Bali was truly a land of abundance.
The warm climate and its fertile land made agricultural products bountiful.
Our driver told us that the staples were coconuts — fruits were yielded from the trees all-year round, plus the whole tree was usable down to the leaves and trunk for furnitures and fabric.
Many food crops were harvested on the island: peppers, beans, mangoes, papayas, pineapples, ginger, mandarin oranges, passion fruit, mangosteens and coffees to name a few.
Most notably was rice cultivation.
There were rice fields every where: short grain, long grain, black rice, and the list goes on.
Large amount of the rice grown in Bali was exported to the rest of Indonesia.
With the ample supply, all the food we had tasted fresh and delicious.
Aside from the Nasi Goreng and Mee Goreng that were wildly available in Bali, I also fell in love with Bubur.
It was basically flavored congee, or rice porridge.
I was used to Chinese congee which was generally plain with meats, seafood or vegetables cooked in it.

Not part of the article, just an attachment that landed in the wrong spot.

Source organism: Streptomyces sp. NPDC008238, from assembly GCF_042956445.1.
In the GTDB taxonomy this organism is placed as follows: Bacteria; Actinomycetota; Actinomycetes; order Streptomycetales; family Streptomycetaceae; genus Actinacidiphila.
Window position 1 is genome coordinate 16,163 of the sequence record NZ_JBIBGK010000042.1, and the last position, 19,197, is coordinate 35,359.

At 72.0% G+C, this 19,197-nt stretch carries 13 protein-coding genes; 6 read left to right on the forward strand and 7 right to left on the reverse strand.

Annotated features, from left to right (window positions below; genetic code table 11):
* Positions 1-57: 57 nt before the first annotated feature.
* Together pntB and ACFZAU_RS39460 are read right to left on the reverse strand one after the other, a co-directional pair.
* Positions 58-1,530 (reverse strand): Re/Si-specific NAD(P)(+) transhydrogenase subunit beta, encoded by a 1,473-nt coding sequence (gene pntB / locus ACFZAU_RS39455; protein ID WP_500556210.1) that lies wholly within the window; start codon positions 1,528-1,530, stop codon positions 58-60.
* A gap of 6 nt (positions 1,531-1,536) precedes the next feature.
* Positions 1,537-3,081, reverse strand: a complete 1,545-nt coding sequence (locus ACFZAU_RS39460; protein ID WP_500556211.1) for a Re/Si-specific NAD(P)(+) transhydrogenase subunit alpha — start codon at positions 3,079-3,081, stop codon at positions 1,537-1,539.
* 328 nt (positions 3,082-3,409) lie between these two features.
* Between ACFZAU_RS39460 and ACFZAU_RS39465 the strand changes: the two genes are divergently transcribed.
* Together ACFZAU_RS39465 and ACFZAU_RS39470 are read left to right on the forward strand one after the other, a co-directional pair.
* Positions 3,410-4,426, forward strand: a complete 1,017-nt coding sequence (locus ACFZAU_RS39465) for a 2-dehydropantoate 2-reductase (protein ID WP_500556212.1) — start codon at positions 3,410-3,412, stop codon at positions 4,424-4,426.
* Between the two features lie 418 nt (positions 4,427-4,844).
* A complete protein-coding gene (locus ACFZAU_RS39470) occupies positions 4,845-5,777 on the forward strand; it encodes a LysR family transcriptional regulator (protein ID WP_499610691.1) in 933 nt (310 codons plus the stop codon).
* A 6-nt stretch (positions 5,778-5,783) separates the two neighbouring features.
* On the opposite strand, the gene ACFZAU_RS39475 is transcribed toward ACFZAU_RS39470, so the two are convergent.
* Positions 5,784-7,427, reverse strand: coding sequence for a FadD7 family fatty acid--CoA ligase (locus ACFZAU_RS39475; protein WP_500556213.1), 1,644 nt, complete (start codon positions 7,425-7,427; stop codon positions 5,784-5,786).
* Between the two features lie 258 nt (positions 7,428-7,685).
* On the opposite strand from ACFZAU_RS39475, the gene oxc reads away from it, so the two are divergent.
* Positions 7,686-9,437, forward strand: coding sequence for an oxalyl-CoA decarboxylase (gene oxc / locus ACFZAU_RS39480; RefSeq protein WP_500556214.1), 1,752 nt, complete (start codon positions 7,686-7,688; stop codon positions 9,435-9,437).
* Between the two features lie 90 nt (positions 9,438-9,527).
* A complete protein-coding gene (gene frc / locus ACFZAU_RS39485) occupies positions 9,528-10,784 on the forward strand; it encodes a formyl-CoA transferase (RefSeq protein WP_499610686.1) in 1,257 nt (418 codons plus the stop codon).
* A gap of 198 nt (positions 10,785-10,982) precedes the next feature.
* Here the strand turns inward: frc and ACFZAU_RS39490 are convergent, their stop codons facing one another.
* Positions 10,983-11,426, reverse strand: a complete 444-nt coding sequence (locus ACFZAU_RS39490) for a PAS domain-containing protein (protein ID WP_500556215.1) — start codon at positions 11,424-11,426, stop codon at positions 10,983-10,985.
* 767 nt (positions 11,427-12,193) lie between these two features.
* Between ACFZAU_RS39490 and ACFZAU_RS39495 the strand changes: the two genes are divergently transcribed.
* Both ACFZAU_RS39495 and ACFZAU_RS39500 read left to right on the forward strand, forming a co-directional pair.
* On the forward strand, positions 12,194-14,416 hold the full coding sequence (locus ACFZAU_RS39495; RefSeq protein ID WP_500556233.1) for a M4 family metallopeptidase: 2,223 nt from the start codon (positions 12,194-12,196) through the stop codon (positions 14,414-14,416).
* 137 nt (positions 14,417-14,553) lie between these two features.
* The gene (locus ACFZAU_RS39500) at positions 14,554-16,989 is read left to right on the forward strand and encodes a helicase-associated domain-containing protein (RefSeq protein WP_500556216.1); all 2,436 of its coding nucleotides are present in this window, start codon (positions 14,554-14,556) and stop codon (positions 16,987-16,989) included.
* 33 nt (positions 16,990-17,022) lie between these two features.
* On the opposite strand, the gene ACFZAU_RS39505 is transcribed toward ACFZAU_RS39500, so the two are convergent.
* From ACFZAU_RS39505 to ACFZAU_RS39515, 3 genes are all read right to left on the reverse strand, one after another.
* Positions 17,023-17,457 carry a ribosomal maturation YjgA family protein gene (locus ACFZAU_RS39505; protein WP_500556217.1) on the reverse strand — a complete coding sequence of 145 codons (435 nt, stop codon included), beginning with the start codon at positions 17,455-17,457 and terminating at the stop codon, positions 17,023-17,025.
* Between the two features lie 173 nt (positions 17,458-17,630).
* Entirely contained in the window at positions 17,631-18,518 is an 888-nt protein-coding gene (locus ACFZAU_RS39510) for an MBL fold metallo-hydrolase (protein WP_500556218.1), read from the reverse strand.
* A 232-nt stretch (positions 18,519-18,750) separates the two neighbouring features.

The 2 versions of Balinese bubur that I had encountered were very different.
This first version basically had porridge at the bottom, sprinkled with curry powder, then covered with cooked napa cabbages and fried peanuts.
It was very delicious, spicy and the texture combination was exciting!
The second bubur was a curry congee with hard-boiled egg; and it came with sides of spicy soy sauce, pickled vegetables and chicken meat.
Since I was a kid, I was not a fan of home-made congee because they were bland to me.
Perhaps now I can jazz up my congee with curry at home!
At a market, we saw these new fruit I had never seen before — the brown fruit by the dragon fruit and mangoes.
The skin looked tough, similar to avocado skin, except smoother but had reptile skin-like pattern.
The fruit stand lady cracked open one for me to try, and it was very interesting.
When she cracked it, it showed that the skin was actually very thin; once it was cracked, the skin was easily peeled-off, almost like grape skin.
A nice light yellow color flesh revealed itself.
It was a non-juicy fruit, and very fibrous — imagine pineapple but without juice.
There was about 4 segments of flesh, and each had its own pit.
The fruit had what I called the “very ripe fruit flavor” that one could experience from very ripe banana, pineapple or even durian.
It had an inherent pleasant light sweetness to it.
After chatting with our driver, he said that the fruit was called “salak” – snake-skin fruit!
It was most definitely unique!